Beaches To Cheese: 5 Unexpected Brexit Consequences
"This has implications for absolutely everything," political editor for BBC News Laura Kuenssberg declared of the prospect of Britain leaving the European Union.
And now that Brexit camp has won, and the UK prepares to bid farewell to the EU, the parties and the gawkers have begun to gauge the fallout of ending the 43-year-long marriage.
Some are far-reaching: from travel and trade restrictions to immigration policy and even the risk of a domino effect toward a total disintegration of the EU. On the homefront, the British political landscape has been rocked, prompting Prime Minister David Cameron's resignation (hello, Boris?).
But as with every divorce — who gets custody of Mr. Bubbles? — there are unforeseen ramifications, some of them directly impacting people's everyday life in the most surprising ways. Here are five worth noting:
Sets of strict EU guidelines that will no longer apply in the UK include a wide range of basic environment-related rules, such as beach cleanliness. Bournemouth, Brighton, Newquay ... The Guardian points out that the sand of the country's beach is at risk of becoming a whole lot dirtier.
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In Newquay — Photo: Kicior99/GFDL
No more Eric Cantona, Cristiano Ronaldo, Dennis Bergkamp or Thierry Henry? According to Sports Illustrated, there are around 200 European soccer players who, thanks to the EU's current freedom of movement policy, were able to freely join English Premier League clubs. Leaving the EU means that soccer stars will need to earn a visa and get a work permit to score goals for the likes of Manchester United, Chelsea and Arsenal.
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Cristiano Ronaldo playing for Manchester United in 2009 — Photo: Paolo Camera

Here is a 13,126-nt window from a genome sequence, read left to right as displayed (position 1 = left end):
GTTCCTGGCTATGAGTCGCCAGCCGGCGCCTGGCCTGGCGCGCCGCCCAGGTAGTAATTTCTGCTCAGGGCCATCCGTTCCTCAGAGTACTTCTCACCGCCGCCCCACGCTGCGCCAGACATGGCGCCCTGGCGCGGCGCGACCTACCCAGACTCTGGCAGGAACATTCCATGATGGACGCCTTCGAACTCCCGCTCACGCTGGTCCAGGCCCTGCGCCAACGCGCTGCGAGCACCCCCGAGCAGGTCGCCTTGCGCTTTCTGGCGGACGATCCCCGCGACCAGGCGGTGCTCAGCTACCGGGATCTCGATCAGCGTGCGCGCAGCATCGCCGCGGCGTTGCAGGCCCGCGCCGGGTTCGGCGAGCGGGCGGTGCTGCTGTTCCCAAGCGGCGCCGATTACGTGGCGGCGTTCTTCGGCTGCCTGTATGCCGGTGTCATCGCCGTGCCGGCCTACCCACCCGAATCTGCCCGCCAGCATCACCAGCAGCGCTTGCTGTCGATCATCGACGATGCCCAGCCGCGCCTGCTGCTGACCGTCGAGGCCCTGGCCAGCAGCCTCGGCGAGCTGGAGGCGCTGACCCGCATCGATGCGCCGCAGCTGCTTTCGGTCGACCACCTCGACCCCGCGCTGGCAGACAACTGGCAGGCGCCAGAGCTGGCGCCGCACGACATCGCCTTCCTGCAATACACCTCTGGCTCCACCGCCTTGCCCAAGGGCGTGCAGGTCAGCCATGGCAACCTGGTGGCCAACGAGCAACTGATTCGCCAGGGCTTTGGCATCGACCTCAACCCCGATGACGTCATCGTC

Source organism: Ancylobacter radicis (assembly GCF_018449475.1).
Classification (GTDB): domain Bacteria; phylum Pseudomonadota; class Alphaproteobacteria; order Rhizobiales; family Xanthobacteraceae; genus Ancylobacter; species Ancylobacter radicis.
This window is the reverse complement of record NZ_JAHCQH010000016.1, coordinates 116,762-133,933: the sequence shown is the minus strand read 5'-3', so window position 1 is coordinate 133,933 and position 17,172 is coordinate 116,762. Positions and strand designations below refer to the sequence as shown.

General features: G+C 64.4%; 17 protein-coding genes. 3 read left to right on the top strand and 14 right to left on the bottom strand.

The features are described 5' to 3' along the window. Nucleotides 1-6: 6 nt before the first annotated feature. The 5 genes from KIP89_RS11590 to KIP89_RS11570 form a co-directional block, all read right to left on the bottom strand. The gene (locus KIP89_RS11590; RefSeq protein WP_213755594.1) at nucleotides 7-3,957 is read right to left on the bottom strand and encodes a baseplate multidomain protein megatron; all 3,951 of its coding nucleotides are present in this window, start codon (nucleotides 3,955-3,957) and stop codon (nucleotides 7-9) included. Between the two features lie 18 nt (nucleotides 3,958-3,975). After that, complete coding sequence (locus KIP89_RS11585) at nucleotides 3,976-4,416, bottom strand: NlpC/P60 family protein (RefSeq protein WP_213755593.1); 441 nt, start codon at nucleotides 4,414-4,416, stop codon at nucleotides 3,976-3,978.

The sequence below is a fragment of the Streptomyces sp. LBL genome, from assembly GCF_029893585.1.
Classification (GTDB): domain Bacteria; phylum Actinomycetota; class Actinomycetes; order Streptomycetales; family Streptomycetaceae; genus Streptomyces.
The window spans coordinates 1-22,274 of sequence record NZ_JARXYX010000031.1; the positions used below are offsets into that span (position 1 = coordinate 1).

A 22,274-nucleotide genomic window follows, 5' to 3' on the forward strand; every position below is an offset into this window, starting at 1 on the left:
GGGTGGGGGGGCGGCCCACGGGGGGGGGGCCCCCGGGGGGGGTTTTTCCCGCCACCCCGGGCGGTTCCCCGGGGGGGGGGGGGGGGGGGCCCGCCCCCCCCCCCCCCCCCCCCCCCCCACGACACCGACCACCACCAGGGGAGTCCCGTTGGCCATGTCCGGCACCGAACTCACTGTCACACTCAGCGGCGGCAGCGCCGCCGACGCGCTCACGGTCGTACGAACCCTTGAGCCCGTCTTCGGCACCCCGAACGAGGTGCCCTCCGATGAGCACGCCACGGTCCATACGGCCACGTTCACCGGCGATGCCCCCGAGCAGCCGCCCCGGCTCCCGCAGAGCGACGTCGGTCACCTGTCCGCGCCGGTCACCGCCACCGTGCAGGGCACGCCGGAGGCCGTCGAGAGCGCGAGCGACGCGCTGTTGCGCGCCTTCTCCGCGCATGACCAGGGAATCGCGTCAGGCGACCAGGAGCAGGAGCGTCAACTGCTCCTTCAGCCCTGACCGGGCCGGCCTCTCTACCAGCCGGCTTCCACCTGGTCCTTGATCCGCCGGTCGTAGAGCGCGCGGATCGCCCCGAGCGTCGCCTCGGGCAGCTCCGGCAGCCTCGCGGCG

Take it from now-outgoing Prime Minister David Cameron himself: "Protected status enjoyed across Europe by our unique products, such as Gloucestershire cider, Single Gloucester cheese and traditionally-farmed Gloucester old spot pork, will be lost," he told the Gloucester Citizen.
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Cheese, Gromit — Photo: Jon Sullivan
Operating under World Trade Organization regulations instead of those of the EU could mean significantly higher tariffs for local UK producers and farmers. But even more troubling: Stricter import/export rules could mean British cheese lovers will face rising prices on French camembert, German gouda and Italian gorgonzola.
"We could end up in a situation where British citizens have far less protections than their EU counterparts from their own government's intrusions on one hand and on the other, subject to more cyber-crime," cyber-security expert Richard Patterson told International Business Times UK. By pressing "Escape," the UK is stepping out of the EU's comfortable Cybersecurity Strategy for the European Union and Digital Single Market Strategy, potentially making Britain more vulnerable to cyberattacks.
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Photo: Ervins Strauhmanis.
The BBC points out that leaving the EU will also allow the UK to bypass burdensome clinical trials regulations, sometimes viewed as counter-productive to the production of new drugs. Still, the world's biggest players in the world of "Big Pharma" had come out in favor of "Bremain," saying that functioning outside of EU regulations would deter manufacturers from selling new drugs in the UK.